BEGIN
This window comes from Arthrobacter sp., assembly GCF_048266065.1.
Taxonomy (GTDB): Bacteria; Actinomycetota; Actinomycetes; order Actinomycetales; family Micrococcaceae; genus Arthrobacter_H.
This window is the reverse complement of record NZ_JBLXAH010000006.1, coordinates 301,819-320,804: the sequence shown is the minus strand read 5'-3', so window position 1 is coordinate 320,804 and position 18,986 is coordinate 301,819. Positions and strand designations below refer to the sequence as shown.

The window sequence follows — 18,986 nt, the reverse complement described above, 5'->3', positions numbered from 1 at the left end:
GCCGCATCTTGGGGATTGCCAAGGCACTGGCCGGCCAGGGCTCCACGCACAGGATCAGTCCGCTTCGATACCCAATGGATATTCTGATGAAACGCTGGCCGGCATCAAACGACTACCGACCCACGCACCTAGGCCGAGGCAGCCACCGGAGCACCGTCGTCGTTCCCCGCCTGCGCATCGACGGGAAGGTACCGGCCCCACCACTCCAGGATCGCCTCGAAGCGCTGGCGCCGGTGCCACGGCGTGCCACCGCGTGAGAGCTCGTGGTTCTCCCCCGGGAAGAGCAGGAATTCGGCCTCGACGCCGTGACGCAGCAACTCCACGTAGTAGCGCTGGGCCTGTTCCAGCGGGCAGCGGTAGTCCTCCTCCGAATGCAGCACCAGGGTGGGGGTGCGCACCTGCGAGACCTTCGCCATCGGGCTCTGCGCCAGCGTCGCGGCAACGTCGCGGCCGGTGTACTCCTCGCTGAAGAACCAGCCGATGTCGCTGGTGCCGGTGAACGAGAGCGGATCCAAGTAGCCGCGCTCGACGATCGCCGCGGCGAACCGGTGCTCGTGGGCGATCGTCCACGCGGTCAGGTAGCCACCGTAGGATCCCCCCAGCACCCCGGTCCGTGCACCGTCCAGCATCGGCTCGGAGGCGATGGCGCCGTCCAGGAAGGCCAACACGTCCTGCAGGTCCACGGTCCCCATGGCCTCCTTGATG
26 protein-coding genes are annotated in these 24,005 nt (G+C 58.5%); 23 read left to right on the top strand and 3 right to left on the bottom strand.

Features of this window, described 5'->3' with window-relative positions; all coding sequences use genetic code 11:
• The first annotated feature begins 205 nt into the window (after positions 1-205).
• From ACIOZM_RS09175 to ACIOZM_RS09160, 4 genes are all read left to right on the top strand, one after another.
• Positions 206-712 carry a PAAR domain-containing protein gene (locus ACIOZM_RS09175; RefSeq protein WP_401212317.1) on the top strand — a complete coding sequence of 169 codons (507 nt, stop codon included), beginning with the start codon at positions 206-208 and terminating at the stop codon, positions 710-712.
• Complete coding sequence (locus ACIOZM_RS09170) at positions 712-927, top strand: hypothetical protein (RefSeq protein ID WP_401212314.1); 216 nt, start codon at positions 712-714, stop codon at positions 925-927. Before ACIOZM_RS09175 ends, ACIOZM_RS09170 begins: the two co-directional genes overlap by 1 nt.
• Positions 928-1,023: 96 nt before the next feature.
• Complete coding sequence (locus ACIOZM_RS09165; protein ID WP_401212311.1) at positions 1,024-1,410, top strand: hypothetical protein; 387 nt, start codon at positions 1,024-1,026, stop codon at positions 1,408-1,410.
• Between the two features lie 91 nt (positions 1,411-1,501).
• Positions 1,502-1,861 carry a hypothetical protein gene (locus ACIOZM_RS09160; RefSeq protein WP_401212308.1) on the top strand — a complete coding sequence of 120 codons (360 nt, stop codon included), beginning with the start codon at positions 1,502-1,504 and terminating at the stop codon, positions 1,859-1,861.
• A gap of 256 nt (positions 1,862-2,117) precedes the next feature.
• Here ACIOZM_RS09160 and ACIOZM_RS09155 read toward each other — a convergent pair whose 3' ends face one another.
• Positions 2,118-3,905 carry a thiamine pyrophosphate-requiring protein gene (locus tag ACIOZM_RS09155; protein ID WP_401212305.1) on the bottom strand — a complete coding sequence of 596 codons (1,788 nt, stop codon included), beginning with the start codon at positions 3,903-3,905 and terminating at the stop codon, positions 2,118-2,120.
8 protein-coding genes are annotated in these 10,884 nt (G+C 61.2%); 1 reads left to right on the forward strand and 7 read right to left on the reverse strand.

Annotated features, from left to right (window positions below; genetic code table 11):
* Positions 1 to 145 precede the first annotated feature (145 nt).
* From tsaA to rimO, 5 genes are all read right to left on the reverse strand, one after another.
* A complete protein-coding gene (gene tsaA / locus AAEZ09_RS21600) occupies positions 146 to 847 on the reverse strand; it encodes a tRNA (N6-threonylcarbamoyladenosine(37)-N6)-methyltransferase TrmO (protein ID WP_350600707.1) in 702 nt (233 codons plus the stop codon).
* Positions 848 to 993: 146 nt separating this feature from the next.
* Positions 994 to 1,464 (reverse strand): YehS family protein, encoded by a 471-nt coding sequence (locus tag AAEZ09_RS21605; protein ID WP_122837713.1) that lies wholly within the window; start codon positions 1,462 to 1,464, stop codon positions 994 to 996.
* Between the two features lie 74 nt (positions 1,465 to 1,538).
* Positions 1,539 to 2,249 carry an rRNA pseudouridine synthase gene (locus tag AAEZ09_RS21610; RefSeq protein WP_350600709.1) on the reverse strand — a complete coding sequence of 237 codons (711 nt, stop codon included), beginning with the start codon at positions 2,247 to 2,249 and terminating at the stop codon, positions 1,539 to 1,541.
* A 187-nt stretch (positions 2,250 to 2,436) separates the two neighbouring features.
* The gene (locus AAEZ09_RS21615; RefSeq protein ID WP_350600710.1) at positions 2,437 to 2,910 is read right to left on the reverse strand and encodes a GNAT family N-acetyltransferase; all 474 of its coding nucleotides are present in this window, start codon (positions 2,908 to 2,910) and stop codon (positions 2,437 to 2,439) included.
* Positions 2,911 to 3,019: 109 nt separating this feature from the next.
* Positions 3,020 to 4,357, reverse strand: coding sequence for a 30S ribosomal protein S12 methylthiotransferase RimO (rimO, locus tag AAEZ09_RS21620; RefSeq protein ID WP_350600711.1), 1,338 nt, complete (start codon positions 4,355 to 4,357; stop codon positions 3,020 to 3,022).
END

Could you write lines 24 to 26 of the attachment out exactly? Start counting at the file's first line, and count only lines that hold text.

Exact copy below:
* Positions 848 to 993: 146 nt separating this feature from the next.
* Positions 994 to 1,464 (reverse strand): YehS family protein, encoded by a 471-nt coding sequence (locus tag AAEZ09_RS21605; protein ID WP_122837713.1) that lies wholly within the window; start codon positions 1,462 to 1,464, stop codon positions 994 to 996.
* Between the two features lie 74 nt (positions 1,465 to 1,538).